Investors will also want to understand the investment structure, terms and potential risks. Many PE investments take on substantial debt, and many investments end up in bankruptcy due in part to high debt levels. So it’s important to carefully analyze the investment, estimate the potential return, and consider how it aligns with your risk tolerance and investment goals.
Other considerations include the often substantial fees and whether you’re able to lock up your money for years in the fund. If ESG investing is important to you, add that to your list, too.
Consider all these factors as you make an informed decision about investing in a PE fund.
Who can invest in private equity?
Because private equity is by definition, “private,” it’s not regulated by the SEC. Private equity is not publicly traded, therefore it doesn’t fall under SEC purview. PE is also considered a sophisticated investment, meaning investors will need to show that they have enough money to participate.
In general, an investment in a private equity fund is usually restricted to institutional and accredited investors. Institutional investors include banks, insurance companies, university endowments, and pension funds, among others. Individual investors typically must meet the accredited investor criteria, which could mean earning an income of over $200,000, or $300,000 with a spouse, having a net worth over $1 million, holding certain professional credentials or being a knowledgeable employee of a private fund. The SEC outlines the specific requirements for accredited investors. Additionally, in certain cases, there is a higher threshold to invest in PE fund structures. In these, a qualified purchase would be the minimum requirement which is generally having $5 million or more of assets.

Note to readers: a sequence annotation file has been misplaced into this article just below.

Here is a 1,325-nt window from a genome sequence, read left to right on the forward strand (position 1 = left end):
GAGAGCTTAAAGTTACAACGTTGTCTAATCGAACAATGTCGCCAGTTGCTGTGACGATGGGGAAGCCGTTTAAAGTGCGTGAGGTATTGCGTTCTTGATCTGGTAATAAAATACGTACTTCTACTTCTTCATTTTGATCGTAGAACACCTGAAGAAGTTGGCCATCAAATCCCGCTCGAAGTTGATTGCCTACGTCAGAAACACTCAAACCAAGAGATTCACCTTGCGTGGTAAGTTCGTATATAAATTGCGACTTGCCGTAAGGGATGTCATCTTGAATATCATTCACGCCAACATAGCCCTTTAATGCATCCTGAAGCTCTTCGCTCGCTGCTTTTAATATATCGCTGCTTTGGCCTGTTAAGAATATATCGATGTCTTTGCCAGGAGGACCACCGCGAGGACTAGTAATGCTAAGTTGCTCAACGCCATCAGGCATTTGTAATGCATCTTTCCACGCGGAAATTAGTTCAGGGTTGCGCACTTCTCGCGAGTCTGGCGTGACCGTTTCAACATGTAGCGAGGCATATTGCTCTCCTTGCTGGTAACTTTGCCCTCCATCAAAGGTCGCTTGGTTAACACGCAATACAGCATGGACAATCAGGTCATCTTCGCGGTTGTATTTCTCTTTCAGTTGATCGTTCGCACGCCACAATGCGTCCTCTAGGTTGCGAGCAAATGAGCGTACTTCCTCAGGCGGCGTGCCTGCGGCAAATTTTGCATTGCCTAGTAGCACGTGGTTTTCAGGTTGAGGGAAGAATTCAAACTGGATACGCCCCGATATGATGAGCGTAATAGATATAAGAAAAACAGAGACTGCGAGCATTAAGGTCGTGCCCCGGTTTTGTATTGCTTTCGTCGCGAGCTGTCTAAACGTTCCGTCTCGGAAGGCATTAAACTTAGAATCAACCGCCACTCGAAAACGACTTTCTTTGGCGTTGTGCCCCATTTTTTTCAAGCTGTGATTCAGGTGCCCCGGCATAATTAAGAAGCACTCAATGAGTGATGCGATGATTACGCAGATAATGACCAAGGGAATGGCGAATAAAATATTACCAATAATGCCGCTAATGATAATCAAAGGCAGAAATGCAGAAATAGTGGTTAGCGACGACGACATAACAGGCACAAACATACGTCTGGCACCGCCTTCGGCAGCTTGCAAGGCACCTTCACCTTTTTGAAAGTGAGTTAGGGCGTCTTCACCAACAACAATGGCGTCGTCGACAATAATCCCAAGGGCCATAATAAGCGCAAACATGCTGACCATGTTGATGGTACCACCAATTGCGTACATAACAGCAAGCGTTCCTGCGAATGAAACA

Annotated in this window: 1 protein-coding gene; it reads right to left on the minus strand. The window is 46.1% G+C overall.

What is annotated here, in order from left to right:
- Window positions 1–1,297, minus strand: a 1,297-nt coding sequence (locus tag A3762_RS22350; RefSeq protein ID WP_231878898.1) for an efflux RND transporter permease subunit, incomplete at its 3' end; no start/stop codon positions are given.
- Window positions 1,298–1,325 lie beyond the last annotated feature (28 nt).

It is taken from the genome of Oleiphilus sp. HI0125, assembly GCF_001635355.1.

It’s important to note that while retail investors may be excluded from directly investing in private equity, indirect investment is possible through pension plans and insurance companies that may have private equity funds within their portfolios.
Drawbacks and risks of private equity
Before making any investing moves, you’ll want to consider the disadvantages of investing in private equity, including:
- Lack of liquidity. Private equity investments are illiquid, meaning they’re not easily convertible to cash, and investors may need to wait at least several years to realize any returns.
- Fees and expenses. Private equity firms may charge substantial fees for managing the fund, in addition to other expenses that are associated with the fund. Investors should review the contract for such fees and expenses to avoid any surprises later on. Additionally, phantom income, which is an investment gain that has not yet been realized, may result in an increase in annual tax liability, depending on the structure.
- Not SEC-registered. Because private equity funds are not registered with the SEC, they are not required to provide public disclosures and other documentation that could help with an investment’s transparency.
- Conflicts of interest. Conflicts may arise between the private equity firm and the fund. Some of these potential sources of conflict include the power of the fund’s management team to decide when the fund can exit its investments, the fund’s ability to purchase assets that the management company already owns, and the fees and their timing. Investors should ensure that the private equity firm is transparent about these potential conflicts of interest.
- Debt burden. Many PE firms load enormous amounts of debt onto their acquired companies in order to increase the returns to investors. However, this heavy debt load increases the riskiness of the investment, and many PE firms fail when they encounter even modestly worse business conditions. The fund’s investors bear the brunt of this loss rather than the PE firm, which has already extracted lots of fees along the way.
Private equity can be a lucrative investment option, but it comes with a variety of risks and considerations, not least of which is that you’ll need significant financial resources to participate. That said, with the right research and opportunities, private equity could be a way to diversify your portfolio and potentially increase your returns.